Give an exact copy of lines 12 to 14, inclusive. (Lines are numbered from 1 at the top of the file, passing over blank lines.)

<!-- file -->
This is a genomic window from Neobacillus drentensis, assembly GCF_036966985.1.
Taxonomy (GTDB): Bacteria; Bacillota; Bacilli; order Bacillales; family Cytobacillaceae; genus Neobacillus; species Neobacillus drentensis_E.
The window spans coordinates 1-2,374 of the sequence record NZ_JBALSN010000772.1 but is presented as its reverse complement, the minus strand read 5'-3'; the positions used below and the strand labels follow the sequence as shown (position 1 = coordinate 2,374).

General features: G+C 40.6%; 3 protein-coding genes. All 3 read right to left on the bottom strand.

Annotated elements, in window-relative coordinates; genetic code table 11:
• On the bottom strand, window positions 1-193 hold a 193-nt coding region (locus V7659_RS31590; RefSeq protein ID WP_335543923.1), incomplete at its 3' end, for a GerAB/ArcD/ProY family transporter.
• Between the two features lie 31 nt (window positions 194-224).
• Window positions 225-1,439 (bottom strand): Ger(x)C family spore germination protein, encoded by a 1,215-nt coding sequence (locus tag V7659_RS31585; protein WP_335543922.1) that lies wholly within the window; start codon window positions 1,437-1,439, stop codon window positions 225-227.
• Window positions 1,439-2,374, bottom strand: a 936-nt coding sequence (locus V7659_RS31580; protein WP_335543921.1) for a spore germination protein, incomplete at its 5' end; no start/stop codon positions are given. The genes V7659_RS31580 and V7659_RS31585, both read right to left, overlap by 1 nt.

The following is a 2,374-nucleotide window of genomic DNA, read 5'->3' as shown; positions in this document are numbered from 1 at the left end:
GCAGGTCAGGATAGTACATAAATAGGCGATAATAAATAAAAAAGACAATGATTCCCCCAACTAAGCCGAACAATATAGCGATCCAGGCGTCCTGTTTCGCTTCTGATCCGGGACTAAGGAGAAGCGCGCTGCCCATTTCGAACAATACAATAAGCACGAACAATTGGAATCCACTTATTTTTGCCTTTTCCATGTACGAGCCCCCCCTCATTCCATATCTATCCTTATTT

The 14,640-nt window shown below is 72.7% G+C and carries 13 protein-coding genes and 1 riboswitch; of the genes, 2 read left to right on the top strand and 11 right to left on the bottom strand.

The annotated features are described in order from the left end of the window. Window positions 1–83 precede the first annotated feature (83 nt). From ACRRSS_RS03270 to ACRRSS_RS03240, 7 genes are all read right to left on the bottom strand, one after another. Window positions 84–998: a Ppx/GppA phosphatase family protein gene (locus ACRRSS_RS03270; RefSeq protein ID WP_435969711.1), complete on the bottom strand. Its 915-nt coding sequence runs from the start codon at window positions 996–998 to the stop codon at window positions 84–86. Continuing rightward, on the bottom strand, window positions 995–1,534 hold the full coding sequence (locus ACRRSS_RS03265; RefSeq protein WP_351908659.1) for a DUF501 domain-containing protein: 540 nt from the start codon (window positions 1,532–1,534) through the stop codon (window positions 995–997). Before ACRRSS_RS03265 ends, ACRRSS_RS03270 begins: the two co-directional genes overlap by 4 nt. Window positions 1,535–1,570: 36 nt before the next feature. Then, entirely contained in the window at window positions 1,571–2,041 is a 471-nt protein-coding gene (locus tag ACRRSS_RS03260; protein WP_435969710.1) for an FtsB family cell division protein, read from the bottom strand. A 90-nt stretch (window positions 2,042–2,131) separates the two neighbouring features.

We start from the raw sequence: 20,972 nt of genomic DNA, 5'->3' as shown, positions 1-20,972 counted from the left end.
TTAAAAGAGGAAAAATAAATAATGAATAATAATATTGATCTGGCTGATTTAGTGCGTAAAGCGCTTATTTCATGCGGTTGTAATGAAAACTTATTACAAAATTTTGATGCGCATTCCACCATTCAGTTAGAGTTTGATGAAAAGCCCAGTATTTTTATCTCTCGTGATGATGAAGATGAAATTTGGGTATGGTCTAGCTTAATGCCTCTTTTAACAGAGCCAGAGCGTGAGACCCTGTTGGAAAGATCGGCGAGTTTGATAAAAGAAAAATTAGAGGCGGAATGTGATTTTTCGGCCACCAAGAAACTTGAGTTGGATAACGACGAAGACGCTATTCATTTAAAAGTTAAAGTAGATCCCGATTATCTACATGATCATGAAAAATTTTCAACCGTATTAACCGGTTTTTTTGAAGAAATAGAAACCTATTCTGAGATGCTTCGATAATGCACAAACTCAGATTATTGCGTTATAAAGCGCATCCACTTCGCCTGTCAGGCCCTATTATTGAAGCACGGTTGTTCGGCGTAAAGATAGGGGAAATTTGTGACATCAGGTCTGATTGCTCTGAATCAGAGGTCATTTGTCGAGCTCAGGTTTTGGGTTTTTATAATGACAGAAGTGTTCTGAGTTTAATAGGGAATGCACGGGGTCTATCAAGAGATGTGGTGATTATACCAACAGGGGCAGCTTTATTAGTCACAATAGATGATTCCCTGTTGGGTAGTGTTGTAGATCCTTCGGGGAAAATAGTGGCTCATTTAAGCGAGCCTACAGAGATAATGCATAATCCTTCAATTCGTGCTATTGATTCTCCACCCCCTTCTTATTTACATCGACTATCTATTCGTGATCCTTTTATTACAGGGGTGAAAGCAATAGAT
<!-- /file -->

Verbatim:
The 14,640-nt window shown below is 72.7% G+C and carries 13 protein-coding genes and 1 riboswitch; of the genes, 2 read left to right on the top strand and 11 right to left on the bottom strand.

The annotated features are described in order from the left end of the window. Window positions 1–83 precede the first annotated feature (83 nt). From ACRRSS_RS03270 to ACRRSS_RS03240, 7 genes are all read right to left on the bottom strand, one after another. Window positions 84–998: a Ppx/GppA phosphatase family protein gene (locus ACRRSS_RS03270; RefSeq protein ID WP_435969711.1), complete on the bottom strand. Its 915-nt coding sequence runs from the start codon at window positions 996–998 to the stop codon at window positions 84–86. Continuing rightward, on the bottom strand, window positions 995–1,534 hold the full coding sequence (locus ACRRSS_RS03265; RefSeq protein WP_351908659.1) for a DUF501 domain-containing protein: 540 nt from the start codon (window positions 1,532–1,534) through the stop codon (window positions 995–997). Before ACRRSS_RS03265 ends, ACRRSS_RS03270 begins: the two co-directional genes overlap by 4 nt. Window positions 1,535–1,570: 36 nt before the next feature. Then, entirely contained in the window at window positions 1,571–2,041 is a 471-nt protein-coding gene (locus tag ACRRSS_RS03260; protein WP_435969710.1) for an FtsB family cell division protein, read from the bottom strand. A 90-nt stretch (window positions 2,042–2,131) separates the two neighbouring features.

We start from the raw sequence: 20,972 nt of genomic DNA, 5'->3' as shown, positions 1-20,972 counted from the left end.